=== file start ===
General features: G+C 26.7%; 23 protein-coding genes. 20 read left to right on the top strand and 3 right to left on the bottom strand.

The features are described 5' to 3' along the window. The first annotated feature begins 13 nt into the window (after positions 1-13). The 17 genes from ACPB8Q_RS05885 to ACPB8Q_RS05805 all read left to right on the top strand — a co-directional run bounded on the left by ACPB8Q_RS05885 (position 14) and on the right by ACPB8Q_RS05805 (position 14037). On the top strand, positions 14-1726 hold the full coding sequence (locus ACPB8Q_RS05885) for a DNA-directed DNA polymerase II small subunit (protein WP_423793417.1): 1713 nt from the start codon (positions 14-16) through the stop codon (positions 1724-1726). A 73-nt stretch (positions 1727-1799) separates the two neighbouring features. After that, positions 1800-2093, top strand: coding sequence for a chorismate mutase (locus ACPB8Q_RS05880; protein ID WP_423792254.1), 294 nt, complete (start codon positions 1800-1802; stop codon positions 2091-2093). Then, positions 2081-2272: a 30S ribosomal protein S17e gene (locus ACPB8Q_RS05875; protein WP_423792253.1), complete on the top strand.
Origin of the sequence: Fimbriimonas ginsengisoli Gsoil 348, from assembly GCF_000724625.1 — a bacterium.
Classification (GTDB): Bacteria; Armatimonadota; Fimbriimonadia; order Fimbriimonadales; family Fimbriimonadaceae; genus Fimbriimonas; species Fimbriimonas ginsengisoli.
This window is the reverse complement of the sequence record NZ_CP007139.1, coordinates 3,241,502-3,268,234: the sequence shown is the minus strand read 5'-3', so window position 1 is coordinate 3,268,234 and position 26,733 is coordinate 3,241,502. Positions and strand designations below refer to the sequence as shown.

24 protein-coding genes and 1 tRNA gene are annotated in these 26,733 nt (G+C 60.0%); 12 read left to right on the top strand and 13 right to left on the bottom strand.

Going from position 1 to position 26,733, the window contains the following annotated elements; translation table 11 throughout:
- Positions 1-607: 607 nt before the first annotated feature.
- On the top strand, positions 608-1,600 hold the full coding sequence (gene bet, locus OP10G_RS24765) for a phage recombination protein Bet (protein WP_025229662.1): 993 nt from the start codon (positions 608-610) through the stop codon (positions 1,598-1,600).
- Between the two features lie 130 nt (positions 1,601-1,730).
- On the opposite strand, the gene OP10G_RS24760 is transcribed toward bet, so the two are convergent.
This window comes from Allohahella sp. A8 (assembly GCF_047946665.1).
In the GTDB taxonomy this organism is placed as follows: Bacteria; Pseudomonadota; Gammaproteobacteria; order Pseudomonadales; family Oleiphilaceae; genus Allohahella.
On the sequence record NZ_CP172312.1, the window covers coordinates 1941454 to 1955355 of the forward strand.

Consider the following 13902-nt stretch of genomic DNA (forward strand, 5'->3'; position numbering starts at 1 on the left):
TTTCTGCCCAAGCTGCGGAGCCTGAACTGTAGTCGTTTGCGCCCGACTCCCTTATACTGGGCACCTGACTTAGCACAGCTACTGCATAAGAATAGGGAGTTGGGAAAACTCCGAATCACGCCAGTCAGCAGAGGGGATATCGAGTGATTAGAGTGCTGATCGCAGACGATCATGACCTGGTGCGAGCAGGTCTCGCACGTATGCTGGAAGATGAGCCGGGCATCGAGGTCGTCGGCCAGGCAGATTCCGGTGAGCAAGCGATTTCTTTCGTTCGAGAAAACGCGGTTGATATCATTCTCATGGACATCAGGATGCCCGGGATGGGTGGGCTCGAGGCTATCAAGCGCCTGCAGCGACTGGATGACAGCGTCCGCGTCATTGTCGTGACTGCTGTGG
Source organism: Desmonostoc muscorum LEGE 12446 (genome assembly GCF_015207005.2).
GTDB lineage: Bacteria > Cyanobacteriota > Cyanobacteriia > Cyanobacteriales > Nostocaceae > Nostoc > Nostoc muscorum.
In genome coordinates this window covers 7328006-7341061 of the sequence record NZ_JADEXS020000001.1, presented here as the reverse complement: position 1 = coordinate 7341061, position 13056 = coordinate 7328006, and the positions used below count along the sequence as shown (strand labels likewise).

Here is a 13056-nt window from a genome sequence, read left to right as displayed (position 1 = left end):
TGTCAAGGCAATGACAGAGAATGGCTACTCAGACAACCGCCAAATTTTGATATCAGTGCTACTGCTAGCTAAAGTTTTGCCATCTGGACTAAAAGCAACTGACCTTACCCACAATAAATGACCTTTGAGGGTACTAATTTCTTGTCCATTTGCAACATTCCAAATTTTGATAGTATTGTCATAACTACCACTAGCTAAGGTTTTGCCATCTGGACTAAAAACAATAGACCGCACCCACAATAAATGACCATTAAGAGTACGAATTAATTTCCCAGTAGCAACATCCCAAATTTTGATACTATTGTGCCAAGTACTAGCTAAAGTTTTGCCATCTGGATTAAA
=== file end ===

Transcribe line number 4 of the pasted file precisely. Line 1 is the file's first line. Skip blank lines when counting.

Classification (GTDB): Bacteria; Armatimonadota; Fimbriimonadia; order Fimbriimonadales; family Fimbriimonadaceae; genus Fimbriimonas; species Fimbriimonas ginsengisoli.